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The online channel accounted for only 1% of US pet food sales in 2013, according to Packaged Facts. That low share even included online sales for “brick and mortar” retail outlets.
On a global level, pet food comprised 3% of all online food and drink sales last year, Euromonitor International reported. And that share was decent compared to the one for pet products overall, which measured only .5% of all products sold online, or US$4.3 billion of a total of US$840 billion.
Yet no one expects those shares to remain that low. In fact, IBISWorld reported in January 2014 that online pet food and pet product revenues in the US had increased 7.8% a year for the previous five years. The Cleveland Research Co.’s 2014 eCommerce Benchmarking Study showed that pet products accounted for 4.1% of online sales last year, with the percentage expected to more than double in three years, to 9.4%, and reach 19.3% at some point. (The latter set of data is courtesy of Dave Bolen, CEO of the Bolen Group, who presented pet retailing insights at Petfood Forum 2015.)
And, even if online purchases currently amount to only a very small percentage of overall US pet food sales, Packaged Facts data indicates that 33.1% of US pet owners buy some sort of pet products online, and that number is growing. According to a survey of pet owners conducted by the research firm in 2014, about 25% say they are buying more pet products online than they used to. That percentage has steadily increased since Packaged Facts first started asking the question, from 14% in 2011 to 18% in 2012 to 22% in 2013 and now 25%.
Further, these US pet owners who buy pet products online are doing so more frequently, with 18.7% saying their most recent purchases were within the previous seven days, 25% within the previous 30 days and nearly 30% within the previous three months. The total of 74% for those three timeframes was up from 65% in 2013.
Specific to pet food, a Packaged Facts pet owner survey conducted earlier this year showed that 12% of dog owners and 12% of cat owners are having pet food regularly delivered to their homes, which means they are likely ordering it online. Not surprisingly, the percentage rises to 19% of dog owners and 14% of cat owners in urban areas. Packaged Facts also says that about one-third of dog owners and cat owners “like the idea of home delivery for pet food,” probably because it’s an “essential product consumed at a steady rate.”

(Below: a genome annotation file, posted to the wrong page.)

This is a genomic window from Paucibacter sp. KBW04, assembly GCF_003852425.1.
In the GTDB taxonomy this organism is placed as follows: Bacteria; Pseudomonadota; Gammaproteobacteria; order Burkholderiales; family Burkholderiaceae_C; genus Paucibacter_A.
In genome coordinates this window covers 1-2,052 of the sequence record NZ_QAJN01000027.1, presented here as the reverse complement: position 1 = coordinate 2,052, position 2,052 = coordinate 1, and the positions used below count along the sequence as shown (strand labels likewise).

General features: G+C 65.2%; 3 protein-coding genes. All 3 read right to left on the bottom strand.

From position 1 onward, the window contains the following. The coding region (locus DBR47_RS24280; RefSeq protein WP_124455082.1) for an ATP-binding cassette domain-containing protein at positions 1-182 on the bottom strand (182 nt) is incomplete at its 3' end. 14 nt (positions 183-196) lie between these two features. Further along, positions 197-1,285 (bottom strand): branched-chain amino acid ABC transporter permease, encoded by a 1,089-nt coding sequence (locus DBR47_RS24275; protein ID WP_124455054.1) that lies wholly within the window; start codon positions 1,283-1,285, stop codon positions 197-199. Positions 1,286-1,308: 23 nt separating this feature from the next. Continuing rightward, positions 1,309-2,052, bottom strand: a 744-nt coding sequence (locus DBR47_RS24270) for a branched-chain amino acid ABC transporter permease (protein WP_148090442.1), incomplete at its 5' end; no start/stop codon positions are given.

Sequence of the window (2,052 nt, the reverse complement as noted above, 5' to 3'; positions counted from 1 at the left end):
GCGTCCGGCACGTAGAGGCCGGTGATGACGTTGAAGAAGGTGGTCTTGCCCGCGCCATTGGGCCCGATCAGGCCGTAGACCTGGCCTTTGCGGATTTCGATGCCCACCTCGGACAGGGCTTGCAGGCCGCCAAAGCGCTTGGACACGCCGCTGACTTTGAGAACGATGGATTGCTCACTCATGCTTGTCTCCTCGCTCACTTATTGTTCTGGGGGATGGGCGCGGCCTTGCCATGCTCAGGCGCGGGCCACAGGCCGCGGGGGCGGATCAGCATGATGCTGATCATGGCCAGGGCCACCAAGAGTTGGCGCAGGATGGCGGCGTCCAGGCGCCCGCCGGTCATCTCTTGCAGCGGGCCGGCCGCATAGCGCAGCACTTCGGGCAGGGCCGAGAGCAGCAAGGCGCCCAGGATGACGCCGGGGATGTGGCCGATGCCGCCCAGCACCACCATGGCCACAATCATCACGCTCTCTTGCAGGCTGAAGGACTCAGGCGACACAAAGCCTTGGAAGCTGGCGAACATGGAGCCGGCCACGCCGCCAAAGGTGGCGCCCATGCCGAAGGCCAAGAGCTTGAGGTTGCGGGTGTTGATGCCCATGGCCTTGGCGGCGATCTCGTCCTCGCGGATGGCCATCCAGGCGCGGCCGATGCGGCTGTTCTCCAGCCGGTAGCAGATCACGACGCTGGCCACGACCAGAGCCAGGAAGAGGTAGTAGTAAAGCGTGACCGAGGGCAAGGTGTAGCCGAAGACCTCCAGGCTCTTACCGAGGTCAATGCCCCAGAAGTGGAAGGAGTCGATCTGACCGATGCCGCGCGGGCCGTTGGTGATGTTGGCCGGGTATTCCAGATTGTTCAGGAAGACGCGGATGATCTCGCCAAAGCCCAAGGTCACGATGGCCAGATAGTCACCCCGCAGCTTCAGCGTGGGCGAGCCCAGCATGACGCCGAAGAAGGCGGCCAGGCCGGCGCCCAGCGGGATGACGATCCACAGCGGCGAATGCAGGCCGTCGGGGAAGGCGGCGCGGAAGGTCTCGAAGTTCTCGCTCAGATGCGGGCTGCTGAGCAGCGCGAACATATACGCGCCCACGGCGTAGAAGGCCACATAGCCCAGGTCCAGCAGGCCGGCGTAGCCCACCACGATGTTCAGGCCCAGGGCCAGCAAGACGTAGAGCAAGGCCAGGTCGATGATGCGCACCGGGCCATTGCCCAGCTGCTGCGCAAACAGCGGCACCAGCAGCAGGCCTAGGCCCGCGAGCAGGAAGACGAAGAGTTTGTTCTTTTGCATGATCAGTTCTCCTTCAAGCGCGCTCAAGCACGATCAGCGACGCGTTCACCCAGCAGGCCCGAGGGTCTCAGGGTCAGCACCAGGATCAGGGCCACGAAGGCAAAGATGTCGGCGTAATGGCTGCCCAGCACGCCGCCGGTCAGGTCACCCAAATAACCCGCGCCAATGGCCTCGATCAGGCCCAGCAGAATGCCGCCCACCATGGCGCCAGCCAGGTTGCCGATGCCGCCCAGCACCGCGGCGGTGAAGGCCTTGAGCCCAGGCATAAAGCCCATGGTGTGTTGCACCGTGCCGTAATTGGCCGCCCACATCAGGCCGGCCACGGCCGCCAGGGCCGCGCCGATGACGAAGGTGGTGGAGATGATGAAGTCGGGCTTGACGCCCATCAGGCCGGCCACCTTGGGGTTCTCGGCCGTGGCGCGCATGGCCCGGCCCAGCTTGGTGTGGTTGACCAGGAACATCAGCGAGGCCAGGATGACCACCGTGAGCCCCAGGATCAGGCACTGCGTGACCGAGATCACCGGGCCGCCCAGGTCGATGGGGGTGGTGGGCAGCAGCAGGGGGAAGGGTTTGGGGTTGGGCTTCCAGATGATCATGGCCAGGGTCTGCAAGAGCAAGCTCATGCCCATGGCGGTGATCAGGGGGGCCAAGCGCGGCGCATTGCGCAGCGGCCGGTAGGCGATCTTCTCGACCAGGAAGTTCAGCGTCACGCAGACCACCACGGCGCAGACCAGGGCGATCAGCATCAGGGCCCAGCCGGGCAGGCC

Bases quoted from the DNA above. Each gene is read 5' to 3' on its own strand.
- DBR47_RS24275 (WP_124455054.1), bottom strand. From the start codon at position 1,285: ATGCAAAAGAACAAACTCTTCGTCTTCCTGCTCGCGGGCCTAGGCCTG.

David Sprinkle, research director for Packaged Facts, has commented that online shopping portals, such as the behemoth Amazon.com, with its Amazon Prime membership offering free shipping and quick delivery, can mitigate many traditional barriers to online purchasing and home delivery of pet food. “There’s also Amazon’s Subscribe and Save, which allows pet owners to schedule their food delivery ahead of time and save a percentage of the cost, as well as Prime Pantry, where pet owners can pay a flat fee for delivery of one large box of goods,” Sprinkle wrote. “In this context, the weight and bulk of pet food, long the highest hurdle to online sales, is now likely to make home delivery that much more appealing, including for an aging Boomer generation.”
Of course, Amazon.com is not the only source for pet owners seeking to buy pet food or other pet products online; in the US alone, there are plenty of sites such as PetFoodDirect.com, PetFoodExpress.com and Drsfostersmith.com, the latter of which was purchased last fall by Petco, which itself sells many pet foods and products online. (As does its main competitor, PetSmart, plus many other pet retailers that also have brick and mortar stores.) A Packaged Facts report included the information that even Drugstore.com carries over 400 dog food products.
Pet owners outside the US also have many online options, including in rising pet markets like China, with shopping portals such as Goumin.com, Taobao.com and Tmall.com. In Europe, pet owners can turn to sites like TiendAnimal.com.
The bottom line is that, just as with many other products, consumers are increasingly researching and buying pet food online. John Stanley of John Stanley Associates, a pet retailing expert who also spoke at Petfood Forum, said that by 2020, up to 60% of pet product sales may be online, with forecasts ranging from 40% to 65%. “I don’t care what it is, but it will be a major percentage. You have to be preparing for that.”